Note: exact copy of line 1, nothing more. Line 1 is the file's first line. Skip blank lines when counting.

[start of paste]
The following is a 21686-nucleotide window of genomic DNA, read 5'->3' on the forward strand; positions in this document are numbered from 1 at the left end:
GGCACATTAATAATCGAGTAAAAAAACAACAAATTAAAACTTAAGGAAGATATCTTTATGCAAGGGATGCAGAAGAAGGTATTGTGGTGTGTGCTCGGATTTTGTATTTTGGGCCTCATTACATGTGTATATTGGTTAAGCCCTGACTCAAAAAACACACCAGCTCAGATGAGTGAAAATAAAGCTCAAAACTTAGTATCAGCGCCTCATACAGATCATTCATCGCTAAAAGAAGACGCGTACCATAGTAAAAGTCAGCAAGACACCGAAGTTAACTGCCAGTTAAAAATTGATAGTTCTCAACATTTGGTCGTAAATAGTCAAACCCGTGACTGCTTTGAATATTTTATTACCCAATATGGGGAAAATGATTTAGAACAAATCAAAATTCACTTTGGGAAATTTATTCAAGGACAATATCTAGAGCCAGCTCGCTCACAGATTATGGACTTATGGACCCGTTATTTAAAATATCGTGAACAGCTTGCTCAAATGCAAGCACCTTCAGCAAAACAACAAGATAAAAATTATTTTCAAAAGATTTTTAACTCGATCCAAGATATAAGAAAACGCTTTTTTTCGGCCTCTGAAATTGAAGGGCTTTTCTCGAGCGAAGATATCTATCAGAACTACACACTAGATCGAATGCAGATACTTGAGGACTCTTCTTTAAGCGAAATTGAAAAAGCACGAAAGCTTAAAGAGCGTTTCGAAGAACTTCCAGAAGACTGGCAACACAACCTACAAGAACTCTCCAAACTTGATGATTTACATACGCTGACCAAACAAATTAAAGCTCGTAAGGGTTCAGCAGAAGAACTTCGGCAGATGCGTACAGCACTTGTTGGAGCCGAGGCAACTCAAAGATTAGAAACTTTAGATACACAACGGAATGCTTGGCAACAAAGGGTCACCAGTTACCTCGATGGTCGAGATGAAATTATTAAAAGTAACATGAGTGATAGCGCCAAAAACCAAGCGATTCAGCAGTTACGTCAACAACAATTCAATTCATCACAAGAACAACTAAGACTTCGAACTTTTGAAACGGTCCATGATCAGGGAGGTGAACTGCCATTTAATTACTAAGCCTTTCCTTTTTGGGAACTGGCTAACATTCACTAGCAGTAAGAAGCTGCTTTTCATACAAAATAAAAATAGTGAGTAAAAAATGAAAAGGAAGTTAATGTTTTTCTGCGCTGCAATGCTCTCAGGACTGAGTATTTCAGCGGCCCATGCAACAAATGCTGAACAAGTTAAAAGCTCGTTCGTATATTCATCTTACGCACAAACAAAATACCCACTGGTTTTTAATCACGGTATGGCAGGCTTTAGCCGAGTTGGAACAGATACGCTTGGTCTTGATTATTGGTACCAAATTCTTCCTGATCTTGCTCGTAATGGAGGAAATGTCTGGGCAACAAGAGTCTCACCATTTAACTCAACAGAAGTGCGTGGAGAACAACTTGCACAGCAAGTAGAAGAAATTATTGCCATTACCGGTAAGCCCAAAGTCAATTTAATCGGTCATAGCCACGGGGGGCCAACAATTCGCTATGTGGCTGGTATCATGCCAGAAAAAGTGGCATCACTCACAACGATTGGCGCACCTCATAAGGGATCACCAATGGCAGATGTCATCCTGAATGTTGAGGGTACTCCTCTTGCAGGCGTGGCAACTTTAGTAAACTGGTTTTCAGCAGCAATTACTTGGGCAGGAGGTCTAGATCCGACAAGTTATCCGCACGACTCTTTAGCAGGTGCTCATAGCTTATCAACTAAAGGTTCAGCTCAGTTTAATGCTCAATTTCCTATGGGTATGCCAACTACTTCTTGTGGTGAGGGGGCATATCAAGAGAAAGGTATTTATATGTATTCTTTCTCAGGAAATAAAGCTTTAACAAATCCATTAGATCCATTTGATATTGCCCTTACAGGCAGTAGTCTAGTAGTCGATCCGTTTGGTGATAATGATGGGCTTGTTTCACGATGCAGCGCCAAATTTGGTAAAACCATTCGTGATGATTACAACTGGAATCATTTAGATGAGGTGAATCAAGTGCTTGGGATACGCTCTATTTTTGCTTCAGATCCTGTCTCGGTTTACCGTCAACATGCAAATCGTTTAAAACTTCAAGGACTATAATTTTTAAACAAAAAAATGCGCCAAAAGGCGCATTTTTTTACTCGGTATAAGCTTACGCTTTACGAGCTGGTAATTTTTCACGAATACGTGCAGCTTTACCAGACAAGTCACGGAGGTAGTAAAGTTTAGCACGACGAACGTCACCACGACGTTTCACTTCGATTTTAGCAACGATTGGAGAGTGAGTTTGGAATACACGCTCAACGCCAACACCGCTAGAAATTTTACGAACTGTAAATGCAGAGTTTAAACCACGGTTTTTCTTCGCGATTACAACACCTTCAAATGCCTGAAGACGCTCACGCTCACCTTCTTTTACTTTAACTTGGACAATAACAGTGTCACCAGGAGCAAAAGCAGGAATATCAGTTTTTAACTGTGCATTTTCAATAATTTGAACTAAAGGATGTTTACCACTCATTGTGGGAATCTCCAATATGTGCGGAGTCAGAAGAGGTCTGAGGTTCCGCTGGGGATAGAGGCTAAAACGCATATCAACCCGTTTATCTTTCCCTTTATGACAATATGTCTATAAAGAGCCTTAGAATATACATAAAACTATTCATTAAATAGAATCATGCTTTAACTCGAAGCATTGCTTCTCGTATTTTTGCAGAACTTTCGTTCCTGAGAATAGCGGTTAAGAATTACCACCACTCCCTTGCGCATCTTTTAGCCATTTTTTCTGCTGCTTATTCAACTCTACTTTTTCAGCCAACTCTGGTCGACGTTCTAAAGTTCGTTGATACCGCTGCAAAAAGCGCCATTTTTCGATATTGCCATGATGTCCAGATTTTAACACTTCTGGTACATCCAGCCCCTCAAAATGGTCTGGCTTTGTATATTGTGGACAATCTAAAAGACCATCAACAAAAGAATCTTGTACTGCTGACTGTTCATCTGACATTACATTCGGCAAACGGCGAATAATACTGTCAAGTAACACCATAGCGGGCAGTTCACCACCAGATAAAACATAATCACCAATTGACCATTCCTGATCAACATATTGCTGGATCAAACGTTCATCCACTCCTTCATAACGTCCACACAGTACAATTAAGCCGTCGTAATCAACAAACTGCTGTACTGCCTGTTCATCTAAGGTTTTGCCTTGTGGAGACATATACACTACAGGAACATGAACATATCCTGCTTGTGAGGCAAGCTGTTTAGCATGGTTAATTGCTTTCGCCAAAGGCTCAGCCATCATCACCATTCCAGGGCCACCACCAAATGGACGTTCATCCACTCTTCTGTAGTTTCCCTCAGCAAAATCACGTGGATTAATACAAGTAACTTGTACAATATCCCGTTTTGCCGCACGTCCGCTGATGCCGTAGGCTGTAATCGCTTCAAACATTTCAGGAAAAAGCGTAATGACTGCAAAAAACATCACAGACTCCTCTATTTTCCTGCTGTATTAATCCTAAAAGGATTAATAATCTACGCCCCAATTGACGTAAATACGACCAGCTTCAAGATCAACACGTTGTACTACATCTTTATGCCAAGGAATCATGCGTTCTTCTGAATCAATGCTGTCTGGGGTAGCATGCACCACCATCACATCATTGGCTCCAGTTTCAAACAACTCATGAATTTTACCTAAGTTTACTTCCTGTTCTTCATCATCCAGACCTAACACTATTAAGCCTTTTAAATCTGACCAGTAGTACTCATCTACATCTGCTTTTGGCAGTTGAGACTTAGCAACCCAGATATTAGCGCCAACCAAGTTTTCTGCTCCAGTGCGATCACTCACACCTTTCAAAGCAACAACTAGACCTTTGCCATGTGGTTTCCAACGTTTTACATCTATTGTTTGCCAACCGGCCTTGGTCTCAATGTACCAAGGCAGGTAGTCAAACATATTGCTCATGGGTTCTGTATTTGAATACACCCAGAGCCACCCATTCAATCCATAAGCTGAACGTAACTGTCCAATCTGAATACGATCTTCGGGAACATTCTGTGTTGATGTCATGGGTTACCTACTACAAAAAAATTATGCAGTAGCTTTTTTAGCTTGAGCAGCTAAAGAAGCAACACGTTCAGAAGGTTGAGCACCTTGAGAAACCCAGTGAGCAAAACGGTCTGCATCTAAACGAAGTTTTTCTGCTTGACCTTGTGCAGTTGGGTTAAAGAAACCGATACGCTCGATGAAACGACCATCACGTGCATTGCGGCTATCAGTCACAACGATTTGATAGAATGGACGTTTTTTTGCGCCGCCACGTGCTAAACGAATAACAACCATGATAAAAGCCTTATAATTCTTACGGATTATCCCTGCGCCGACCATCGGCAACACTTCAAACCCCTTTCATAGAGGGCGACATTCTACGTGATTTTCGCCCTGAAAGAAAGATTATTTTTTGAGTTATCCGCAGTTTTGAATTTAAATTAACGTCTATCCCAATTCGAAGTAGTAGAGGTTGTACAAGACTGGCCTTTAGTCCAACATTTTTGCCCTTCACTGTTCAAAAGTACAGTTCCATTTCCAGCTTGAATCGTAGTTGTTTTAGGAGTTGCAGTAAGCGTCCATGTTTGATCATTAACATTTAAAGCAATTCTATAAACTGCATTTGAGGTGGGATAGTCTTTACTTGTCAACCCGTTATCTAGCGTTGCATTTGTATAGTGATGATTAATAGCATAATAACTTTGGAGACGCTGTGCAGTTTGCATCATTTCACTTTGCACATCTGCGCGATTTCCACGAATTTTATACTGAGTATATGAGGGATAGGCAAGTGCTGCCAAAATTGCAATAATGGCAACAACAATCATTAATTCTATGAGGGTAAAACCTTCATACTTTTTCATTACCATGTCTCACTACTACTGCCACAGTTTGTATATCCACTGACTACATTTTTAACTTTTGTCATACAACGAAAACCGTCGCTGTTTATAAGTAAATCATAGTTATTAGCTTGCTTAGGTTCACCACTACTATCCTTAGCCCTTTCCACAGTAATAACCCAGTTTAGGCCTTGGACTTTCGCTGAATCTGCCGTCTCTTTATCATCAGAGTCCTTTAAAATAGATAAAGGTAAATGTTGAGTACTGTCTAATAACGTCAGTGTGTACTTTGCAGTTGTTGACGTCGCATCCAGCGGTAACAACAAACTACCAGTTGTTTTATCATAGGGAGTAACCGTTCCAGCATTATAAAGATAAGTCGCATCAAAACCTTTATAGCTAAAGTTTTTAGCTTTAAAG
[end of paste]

The following is a 21686-nucleotide window of genomic DNA, read 5'->3' on the forward strand; positions in this document are numbered from 1 at the left end: